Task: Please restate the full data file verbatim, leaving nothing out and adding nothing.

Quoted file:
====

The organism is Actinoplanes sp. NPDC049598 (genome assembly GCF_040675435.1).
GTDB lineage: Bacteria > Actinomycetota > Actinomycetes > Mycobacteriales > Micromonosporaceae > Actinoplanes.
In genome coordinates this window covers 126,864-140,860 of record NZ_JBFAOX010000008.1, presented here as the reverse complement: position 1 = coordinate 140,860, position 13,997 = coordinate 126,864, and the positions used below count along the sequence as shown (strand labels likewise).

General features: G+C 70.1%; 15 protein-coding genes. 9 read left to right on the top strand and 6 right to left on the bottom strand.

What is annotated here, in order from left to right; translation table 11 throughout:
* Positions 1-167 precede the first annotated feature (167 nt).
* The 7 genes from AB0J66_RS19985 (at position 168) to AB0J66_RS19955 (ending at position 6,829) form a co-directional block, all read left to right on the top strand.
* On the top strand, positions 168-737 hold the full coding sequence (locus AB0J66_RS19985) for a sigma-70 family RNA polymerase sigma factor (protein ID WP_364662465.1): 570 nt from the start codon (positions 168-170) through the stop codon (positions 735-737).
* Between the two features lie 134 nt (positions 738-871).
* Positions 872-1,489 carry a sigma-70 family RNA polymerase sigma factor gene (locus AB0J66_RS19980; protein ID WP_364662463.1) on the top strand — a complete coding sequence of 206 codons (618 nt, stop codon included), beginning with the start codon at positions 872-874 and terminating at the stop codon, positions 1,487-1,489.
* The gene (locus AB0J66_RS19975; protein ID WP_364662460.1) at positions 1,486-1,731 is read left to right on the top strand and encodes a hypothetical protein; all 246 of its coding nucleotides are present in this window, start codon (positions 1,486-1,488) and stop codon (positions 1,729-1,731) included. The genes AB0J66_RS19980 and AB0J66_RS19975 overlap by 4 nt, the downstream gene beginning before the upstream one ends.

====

The organism is Actinoplanes sp. NPDC049598 (genome assembly GCF_040675435.1).
GTDB lineage: Bacteria > Actinomycetota > Actinomycetes > Mycobacteriales > Micromonosporaceae > Actinoplanes.
In genome coordinates this window covers 126,864-140,860 of record NZ_JBFAOX010000008.1, presented here as the reverse complement: position 1 = coordinate 140,860, position 13,997 = coordinate 126,864, and the positions used below count along the sequence as shown (strand labels likewise).

General features: G+C 70.1%; 15 protein-coding genes. 9 read left to right on the top strand and 6 right to left on the bottom strand.

What is annotated here, in order from left to right; translation table 11 throughout:
* Positions 1-167 precede the first annotated feature (167 nt).
* The 7 genes from AB0J66_RS19985 (at position 168) to AB0J66_RS19955 (ending at position 6,829) form a co-directional block, all read left to right on the top strand.
* On the top strand, positions 168-737 hold the full coding sequence (locus AB0J66_RS19985) for a sigma-70 family RNA polymerase sigma factor (protein ID WP_364662465.1): 570 nt from the start codon (positions 168-170) through the stop codon (positions 735-737).
* Between the two features lie 134 nt (positions 738-871).
* Positions 872-1,489 carry a sigma-70 family RNA polymerase sigma factor gene (locus AB0J66_RS19980; protein ID WP_364662463.1) on the top strand — a complete coding sequence of 206 codons (618 nt, stop codon included), beginning with the start codon at positions 872-874 and terminating at the stop codon, positions 1,487-1,489.
* The gene (locus AB0J66_RS19975; protein ID WP_364662460.1) at positions 1,486-1,731 is read left to right on the top strand and encodes a hypothetical protein; all 246 of its coding nucleotides are present in this window, start codon (positions 1,486-1,488) and stop codon (positions 1,729-1,731) included. The genes AB0J66_RS19980 and AB0J66_RS19975 overlap by 4 nt, the downstream gene beginning before the upstream one ends.